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The Business of Rotary Youth Exchange presentation

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Presentation at Rotary Zones 25/26 Institute

Presentation at Rotary Zones 25/26 Institute

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  • Good morning. It is my privilege today to turn your focus to one of Rotary’s most visible, most personal, and most successful programs, Rotary Youth Exchange.  In districts throughout the world, Rotary Youth Exchange is an ongoing effort that involves some of the most dedicated Rotarians, individuals who are motivated by their belief in young people, and who take great pride in providing teenagers with unique experiences while truly breaking down barriers between countries. Rotary Youth Exchange is, for so many Rotarians, a labor of love. But today, we’re going to look at it from another angle. With all the paperwork, all the governmental and organizational requirements, and all of the effort required to keep this program going each year, Rotary Youth Exchange is more than a project, more than a program. So let us explore together, the business of Rotary Youth Exchange.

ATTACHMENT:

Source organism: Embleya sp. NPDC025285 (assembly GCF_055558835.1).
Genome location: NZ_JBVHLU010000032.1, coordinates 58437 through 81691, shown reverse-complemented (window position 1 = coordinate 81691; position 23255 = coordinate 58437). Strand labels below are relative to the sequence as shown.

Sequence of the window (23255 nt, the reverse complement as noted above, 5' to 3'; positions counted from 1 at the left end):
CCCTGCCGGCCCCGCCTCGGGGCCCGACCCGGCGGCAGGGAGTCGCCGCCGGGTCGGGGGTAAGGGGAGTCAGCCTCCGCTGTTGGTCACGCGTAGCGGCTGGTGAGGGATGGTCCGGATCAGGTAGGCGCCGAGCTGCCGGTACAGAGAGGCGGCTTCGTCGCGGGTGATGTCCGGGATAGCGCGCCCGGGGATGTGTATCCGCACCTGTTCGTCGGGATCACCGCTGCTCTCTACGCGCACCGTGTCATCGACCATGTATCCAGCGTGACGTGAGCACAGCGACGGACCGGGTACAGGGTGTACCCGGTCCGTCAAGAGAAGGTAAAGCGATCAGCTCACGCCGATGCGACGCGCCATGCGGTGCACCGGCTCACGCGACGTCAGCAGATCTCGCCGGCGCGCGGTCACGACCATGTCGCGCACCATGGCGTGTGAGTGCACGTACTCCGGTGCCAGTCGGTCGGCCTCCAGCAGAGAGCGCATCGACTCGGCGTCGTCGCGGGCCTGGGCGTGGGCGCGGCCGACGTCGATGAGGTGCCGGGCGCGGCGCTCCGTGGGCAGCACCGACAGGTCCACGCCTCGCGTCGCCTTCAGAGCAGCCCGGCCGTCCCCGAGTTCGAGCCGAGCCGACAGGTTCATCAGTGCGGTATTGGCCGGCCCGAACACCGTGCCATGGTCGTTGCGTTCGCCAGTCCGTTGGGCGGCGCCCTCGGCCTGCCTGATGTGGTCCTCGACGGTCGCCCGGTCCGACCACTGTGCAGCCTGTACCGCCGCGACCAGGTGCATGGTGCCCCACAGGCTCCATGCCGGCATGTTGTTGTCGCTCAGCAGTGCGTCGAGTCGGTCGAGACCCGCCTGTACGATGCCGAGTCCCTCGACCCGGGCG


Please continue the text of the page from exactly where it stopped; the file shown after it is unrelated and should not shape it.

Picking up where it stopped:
• It’s safe to say that businesses are comprised of several elements, components like ideas, investors, suppliers, customers, products, and marketing. How do these apply to Rotary Youth Exchange? Well, let’s start at the top.
  • The ideas behind Rotary Youth Exchange include helping cultures to learn about each other, bringing the world into our schools and communities, and opening up the world to our citizens. It provides us with an opportunity to invest in our young people, and, in a very direct and personal way, to promote Rotary’s goals of international understanding and peace. Perhaps a mission statement would be appropriate, and for that, we turn to past Rotary International President Carl-Wilhelm Stenhammer.
  • When President Carl-Wilhelm was asked why he felt that Rotary Youth Exchange was so important, he responded by saying, “One of our goals is to create peace and better understanding between people. I think Rotary’s Youth Exchange program is the best way of doing that. My dream is for every 17-year-old to become a Youth Exchange student. If we could achieve this, there would be no more wars.”